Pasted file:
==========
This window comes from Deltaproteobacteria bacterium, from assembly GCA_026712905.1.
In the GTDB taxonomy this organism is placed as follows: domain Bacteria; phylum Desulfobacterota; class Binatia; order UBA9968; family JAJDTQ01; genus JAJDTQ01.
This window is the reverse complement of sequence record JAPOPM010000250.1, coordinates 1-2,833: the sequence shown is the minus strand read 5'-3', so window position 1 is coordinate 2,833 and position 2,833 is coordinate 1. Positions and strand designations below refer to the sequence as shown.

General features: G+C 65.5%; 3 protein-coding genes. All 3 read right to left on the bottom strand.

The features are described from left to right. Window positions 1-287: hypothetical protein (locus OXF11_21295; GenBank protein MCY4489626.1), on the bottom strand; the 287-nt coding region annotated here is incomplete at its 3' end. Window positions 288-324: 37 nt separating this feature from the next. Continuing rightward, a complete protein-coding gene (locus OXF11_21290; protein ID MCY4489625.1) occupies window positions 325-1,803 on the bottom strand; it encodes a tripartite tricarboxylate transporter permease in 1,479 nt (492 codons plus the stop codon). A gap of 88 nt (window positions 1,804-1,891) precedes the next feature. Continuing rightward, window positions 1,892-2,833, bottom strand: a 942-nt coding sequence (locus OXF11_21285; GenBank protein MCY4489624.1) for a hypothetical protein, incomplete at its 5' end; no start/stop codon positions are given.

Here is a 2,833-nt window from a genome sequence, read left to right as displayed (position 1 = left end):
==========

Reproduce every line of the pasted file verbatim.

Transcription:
This window comes from Deltaproteobacteria bacterium, from assembly GCA_026712905.1.
In the GTDB taxonomy this organism is placed as follows: domain Bacteria; phylum Desulfobacterota; class Binatia; order UBA9968; family JAJDTQ01; genus JAJDTQ01.
This window is the reverse complement of sequence record JAPOPM010000250.1, coordinates 1-2,833: the sequence shown is the minus strand read 5'-3', so window position 1 is coordinate 2,833 and position 2,833 is coordinate 1. Positions and strand designations below refer to the sequence as shown.

General features: G+C 65.5%; 3 protein-coding genes. All 3 read right to left on the bottom strand.

The features are described from left to right. Window positions 1-287: hypothetical protein (locus OXF11_21295; GenBank protein MCY4489626.1), on the bottom strand; the 287-nt coding region annotated here is incomplete at its 3' end. Window positions 288-324: 37 nt separating this feature from the next. Continuing rightward, a complete protein-coding gene (locus OXF11_21290; protein ID MCY4489625.1) occupies window positions 325-1,803 on the bottom strand; it encodes a tripartite tricarboxylate transporter permease in 1,479 nt (492 codons plus the stop codon). A gap of 88 nt (window positions 1,804-1,891) precedes the next feature. Continuing rightward, window positions 1,892-2,833, bottom strand: a 942-nt coding sequence (locus OXF11_21285; GenBank protein MCY4489624.1) for a hypothetical protein, incomplete at its 5' end; no start/stop codon positions are given.

Here is a 2,833-nt window from a genome sequence, read left to right as displayed (position 1 = left end):